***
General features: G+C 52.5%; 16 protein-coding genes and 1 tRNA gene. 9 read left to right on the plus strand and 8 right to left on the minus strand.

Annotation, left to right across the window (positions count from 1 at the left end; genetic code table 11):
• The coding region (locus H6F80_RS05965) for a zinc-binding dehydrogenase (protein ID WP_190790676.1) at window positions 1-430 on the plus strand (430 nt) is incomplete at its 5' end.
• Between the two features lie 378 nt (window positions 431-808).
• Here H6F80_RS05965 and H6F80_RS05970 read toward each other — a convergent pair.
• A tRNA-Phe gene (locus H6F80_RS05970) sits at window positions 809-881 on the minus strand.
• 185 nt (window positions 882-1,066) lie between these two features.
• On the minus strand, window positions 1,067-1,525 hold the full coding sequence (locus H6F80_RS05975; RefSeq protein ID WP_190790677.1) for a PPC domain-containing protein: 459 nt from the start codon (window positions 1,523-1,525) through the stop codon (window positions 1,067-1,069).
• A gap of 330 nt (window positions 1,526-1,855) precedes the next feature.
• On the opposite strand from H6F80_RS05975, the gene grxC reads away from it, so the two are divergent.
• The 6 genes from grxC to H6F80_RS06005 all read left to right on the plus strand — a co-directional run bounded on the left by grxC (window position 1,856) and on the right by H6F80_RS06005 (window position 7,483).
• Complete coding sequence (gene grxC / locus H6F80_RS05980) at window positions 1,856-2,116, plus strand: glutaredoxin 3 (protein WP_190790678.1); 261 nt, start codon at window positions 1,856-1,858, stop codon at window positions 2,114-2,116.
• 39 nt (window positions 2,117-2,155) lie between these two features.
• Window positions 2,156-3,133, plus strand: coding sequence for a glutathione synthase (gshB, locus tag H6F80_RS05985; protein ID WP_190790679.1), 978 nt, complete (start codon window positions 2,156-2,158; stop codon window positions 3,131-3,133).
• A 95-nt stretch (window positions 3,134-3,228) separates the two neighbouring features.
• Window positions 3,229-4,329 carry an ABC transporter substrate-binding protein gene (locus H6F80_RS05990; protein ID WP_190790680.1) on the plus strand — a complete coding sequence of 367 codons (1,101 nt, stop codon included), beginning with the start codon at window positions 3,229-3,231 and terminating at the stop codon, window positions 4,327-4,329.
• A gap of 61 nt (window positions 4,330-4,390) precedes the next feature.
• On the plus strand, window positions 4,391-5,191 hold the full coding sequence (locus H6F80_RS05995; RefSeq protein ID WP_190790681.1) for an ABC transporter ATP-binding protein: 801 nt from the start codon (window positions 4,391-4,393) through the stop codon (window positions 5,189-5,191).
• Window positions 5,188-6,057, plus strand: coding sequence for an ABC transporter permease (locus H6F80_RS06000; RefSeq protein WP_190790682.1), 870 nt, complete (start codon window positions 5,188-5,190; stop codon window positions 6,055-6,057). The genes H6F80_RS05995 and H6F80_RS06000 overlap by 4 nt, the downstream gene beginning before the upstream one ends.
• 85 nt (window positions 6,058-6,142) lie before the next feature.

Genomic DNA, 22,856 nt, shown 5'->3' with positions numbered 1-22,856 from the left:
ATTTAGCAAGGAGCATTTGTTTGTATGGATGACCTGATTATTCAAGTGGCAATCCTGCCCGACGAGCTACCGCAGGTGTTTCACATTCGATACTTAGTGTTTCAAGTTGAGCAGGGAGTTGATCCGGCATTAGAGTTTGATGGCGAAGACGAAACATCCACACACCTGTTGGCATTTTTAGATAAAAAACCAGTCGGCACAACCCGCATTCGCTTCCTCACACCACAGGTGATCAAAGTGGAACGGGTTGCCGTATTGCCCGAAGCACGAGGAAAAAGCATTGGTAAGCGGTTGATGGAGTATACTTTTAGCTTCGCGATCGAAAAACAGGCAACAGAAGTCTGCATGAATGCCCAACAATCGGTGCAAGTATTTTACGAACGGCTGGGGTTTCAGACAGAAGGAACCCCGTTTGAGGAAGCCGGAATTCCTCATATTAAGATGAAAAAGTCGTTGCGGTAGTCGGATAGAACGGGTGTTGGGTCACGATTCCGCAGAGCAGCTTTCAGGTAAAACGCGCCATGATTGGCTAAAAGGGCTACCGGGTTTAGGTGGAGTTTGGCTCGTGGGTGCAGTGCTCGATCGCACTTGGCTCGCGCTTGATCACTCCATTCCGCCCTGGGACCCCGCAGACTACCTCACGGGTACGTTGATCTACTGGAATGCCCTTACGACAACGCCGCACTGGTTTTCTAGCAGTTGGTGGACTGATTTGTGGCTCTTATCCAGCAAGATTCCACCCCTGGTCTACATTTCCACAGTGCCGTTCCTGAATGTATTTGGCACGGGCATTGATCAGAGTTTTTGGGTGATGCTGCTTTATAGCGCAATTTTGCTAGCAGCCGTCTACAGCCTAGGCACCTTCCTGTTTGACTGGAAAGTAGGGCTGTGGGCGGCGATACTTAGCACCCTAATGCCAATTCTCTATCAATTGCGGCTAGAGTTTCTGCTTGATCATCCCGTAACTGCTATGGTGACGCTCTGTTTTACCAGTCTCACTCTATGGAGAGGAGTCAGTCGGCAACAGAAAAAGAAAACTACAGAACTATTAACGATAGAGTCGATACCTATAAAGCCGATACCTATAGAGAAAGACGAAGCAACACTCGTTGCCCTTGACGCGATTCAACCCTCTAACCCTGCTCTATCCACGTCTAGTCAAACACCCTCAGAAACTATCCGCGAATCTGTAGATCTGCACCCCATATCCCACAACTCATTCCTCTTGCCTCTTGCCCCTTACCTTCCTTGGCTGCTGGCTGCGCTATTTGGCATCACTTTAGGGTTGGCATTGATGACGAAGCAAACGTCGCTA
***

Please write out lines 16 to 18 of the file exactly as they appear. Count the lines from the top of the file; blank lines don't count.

• Window positions 3,229-4,329 carry an ABC transporter substrate-binding protein gene (locus H6F80_RS05990; protein ID WP_190790680.1) on the plus strand — a complete coding sequence of 367 codons (1,101 nt, stop codon included), beginning with the start codon at window positions 3,229-3,231 and terminating at the stop codon, window positions 4,327-4,329.
• A gap of 61 nt (window positions 4,330-4,390) precedes the next feature.
• On the plus strand, window positions 4,391-5,191 hold the full coding sequence (locus H6F80_RS05995; RefSeq protein ID WP_190790681.1) for an ABC transporter ATP-binding protein: 801 nt from the start codon (window positions 4,391-4,393) through the stop codon (window positions 5,189-5,191).